I also agree with you on having to rebuild yourself under a different name. That just sounds like a whole lot of work and you’ve already built up such a great community. If you went by a completely different pen name, wouldn’t you let people know it was you anyway? So wouldn’t that defeat the purpose? I never quite understood the purpose of pen names in this situation, unless it was a woman trying to disguise the fact that she was a woman so she could be taken seriously. Not a problem for you.

    There are other ways to let people know you’re writing something different like the cover art (LCS looks way different from Stolen even though they’re the same genre), the tag line of the series, the blurb can have genre specific words like “mystery” or “suspense.” Plus you’re so good at communicating with your audience and being open about your work so we all know what’s coming.

    You may be known as a mystery author right now, but that’s only because that’s the first thing you published and the first thing you got “famous” for. To the reader who might find Unsound first, you’re a suspense writer, and reading Lei might be off-putting. Don’t we tend to praise actors who can’t be put into a box? They don’t change their name for every genre of movie they put out. I don’t see why writers have to.

    Ok I had a lot more to say on this than I thought lol! Bottom line: Go with your gut. We all love you and one author’s bad experience with/without a pen name won’t necessarily be yours.

    • toby

      Thank you Ihilani, I’m so thrilled to have your thoughts here! Hope the new baby is sleeping well! XOXOX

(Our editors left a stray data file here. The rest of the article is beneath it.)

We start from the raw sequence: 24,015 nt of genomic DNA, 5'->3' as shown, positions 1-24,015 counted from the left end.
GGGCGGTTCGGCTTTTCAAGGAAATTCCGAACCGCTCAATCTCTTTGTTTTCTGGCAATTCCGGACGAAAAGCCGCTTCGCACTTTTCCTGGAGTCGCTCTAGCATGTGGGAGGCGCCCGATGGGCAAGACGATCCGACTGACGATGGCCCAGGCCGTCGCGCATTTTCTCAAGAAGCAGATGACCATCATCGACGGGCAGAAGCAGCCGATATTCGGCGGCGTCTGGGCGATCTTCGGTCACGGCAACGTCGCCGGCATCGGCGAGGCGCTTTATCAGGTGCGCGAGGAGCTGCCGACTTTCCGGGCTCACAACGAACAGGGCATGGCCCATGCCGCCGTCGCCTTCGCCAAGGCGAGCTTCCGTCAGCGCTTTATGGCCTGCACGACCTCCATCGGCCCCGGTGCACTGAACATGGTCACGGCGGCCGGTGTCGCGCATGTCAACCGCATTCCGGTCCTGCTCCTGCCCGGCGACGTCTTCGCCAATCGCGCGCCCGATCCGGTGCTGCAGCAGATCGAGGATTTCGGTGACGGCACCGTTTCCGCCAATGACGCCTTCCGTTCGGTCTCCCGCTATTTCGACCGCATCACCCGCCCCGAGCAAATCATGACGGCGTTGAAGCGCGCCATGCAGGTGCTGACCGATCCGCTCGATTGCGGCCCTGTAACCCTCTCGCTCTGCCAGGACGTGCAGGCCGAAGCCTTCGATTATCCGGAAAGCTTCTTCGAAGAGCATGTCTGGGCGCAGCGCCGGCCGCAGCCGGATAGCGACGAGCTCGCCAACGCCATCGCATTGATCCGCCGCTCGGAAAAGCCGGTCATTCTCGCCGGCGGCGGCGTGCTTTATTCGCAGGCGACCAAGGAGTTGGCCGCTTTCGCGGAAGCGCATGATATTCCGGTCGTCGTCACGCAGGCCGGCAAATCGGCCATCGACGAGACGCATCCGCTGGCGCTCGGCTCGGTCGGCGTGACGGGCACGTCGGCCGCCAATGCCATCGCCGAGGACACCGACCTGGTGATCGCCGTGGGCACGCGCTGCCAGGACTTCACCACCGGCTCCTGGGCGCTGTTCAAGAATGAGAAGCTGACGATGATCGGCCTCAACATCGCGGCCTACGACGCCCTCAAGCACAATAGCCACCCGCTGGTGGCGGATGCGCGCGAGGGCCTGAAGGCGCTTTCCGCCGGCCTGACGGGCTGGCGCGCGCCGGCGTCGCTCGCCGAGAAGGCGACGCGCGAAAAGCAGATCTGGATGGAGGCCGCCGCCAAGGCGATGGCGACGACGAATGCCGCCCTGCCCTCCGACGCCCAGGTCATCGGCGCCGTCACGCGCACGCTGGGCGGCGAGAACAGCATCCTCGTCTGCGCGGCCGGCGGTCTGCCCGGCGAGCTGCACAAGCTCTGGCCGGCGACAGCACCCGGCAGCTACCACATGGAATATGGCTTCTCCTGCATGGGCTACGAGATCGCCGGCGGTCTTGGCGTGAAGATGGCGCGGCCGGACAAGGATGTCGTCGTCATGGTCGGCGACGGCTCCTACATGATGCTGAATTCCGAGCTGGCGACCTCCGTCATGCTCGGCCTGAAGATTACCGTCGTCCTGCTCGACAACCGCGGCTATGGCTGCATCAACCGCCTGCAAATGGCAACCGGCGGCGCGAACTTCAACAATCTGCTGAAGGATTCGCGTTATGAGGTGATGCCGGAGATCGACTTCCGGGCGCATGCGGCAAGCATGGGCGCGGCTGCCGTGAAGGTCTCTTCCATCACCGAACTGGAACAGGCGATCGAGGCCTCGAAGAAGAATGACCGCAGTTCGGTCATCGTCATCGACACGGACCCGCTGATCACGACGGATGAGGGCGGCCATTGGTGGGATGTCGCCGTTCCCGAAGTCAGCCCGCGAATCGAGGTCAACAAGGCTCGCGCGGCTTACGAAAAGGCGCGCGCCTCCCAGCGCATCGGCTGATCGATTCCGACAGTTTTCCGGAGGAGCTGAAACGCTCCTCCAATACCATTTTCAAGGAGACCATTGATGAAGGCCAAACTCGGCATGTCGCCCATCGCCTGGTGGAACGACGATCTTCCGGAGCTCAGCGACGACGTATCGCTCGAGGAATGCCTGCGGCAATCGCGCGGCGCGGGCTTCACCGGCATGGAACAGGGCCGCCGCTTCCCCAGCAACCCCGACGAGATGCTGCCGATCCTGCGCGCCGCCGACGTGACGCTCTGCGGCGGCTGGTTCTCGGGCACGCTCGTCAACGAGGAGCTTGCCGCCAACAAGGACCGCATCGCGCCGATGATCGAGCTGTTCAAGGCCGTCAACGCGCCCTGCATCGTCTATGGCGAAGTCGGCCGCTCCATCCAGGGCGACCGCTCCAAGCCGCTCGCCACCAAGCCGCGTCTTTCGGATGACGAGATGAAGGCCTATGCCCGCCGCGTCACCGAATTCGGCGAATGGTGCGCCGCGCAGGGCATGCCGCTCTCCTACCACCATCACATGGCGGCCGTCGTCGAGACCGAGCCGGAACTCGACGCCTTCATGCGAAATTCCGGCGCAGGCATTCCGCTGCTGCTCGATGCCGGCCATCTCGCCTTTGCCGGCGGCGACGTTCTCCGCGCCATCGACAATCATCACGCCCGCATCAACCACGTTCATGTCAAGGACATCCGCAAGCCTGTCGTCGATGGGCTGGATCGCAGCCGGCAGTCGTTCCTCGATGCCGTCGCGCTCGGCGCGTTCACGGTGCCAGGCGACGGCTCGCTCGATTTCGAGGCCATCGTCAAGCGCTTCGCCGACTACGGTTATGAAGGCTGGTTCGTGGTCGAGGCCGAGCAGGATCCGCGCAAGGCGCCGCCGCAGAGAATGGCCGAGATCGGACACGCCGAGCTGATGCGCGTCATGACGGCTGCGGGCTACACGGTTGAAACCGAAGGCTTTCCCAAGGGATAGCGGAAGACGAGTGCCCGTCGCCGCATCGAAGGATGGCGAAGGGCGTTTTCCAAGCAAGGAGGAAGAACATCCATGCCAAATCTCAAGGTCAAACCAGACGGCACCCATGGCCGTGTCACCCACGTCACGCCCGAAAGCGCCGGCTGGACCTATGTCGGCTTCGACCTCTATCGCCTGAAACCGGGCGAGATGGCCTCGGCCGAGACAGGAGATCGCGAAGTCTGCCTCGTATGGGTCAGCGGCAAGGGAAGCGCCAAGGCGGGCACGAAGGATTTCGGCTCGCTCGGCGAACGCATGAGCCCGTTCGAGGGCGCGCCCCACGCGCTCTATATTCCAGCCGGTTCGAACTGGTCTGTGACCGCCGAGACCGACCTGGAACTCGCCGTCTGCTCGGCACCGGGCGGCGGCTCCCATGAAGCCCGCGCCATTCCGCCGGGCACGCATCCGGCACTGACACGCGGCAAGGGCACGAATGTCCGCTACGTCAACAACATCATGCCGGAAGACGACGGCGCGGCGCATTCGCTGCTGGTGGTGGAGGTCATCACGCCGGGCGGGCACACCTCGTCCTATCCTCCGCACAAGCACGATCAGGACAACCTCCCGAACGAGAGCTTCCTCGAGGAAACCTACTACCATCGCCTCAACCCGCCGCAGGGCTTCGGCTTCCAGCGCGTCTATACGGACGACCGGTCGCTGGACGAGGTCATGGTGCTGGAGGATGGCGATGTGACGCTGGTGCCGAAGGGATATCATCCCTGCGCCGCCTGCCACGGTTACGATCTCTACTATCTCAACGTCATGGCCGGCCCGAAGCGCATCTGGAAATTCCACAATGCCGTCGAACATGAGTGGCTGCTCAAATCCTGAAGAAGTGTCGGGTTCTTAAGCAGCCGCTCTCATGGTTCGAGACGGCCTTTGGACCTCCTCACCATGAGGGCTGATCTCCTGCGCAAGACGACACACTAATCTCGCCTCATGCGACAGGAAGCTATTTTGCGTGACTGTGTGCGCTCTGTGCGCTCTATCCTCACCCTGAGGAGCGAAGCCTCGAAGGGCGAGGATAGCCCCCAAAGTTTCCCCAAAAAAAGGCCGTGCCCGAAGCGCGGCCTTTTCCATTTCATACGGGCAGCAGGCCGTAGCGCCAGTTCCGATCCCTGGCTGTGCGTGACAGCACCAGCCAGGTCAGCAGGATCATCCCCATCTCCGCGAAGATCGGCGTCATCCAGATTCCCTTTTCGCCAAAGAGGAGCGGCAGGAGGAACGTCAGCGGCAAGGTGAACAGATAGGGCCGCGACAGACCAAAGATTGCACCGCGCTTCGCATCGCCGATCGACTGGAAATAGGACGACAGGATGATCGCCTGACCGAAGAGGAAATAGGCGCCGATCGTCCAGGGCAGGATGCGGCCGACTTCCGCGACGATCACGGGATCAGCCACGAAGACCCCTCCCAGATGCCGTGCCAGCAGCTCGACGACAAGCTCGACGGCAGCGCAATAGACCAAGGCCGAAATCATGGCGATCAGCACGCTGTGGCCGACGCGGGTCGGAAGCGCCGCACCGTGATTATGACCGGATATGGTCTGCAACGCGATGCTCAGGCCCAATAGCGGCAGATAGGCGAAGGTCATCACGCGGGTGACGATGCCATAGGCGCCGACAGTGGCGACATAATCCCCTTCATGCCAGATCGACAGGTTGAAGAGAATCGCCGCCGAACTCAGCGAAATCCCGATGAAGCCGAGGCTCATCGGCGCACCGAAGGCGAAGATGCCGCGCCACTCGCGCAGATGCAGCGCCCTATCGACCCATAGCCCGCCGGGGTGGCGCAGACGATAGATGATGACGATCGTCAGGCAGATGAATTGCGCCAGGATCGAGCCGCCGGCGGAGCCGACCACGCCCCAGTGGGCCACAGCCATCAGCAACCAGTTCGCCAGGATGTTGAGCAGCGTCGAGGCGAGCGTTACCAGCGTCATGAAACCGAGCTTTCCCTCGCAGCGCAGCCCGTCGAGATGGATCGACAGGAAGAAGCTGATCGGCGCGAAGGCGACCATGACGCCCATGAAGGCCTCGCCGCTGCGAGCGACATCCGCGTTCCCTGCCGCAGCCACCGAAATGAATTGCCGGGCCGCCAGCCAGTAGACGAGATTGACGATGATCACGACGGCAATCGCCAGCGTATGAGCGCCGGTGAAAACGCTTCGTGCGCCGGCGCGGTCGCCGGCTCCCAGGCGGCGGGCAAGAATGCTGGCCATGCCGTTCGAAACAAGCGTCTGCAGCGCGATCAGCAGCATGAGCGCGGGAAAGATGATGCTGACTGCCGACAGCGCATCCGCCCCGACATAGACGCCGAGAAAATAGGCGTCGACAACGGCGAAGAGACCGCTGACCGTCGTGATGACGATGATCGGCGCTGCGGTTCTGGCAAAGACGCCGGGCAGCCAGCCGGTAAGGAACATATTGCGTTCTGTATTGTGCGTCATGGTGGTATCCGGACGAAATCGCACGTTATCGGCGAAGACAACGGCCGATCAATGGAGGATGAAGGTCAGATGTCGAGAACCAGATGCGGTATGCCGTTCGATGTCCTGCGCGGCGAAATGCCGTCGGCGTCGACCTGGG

4. Medora

    Please use different names for different authors. Buying a book from a favorite mystery author and finding out it’s a romance (gag) means I’ve wasted my money. Barbara Michaels/Elizabeth Peters is very successful under both names. With Fantasticfiction.uk.co though, I can now look up an author & no longer get a romance or YA by mistake.

    • toby

      Great example you gave of Barbara Michaels/Elizabeth Peters. Great to know about FantasticFiction’s purpose, I noticed they were listing my books there and was happy about it!
      Aloha and thanks for chiming in.

  5. Andrea Dalling

    You could try the “Toby Neal writing as…” route. I’ve seen authors use that styling on their cover. That way you can change the brand but still build on your following.

    I recently learned that one of my favorite authors writes in another genre under a different pen name, but she didn’t reveal what her other author names are! So I can’t go see if I’d want to read any of those books, which is disappointing to me as a fan. It cuts both ways.

    I use a pen name for the erotic stuff I write, because I don’t think there would be a lot of crossover among my fans. I’m writing different kinds of stories in a different style with different themes.

    • toby

      Yes, I think writing erotica under a pen name makes a lot of sense and it’s its own brand in a way! Thank you for the new idea of “writing as” but to my mind, it seems like a silly extra step…I think sticking with signaling change of genre through cover, blurb and title should be enough for me, at least. Thanks for commenting!

  6. Sandy Prout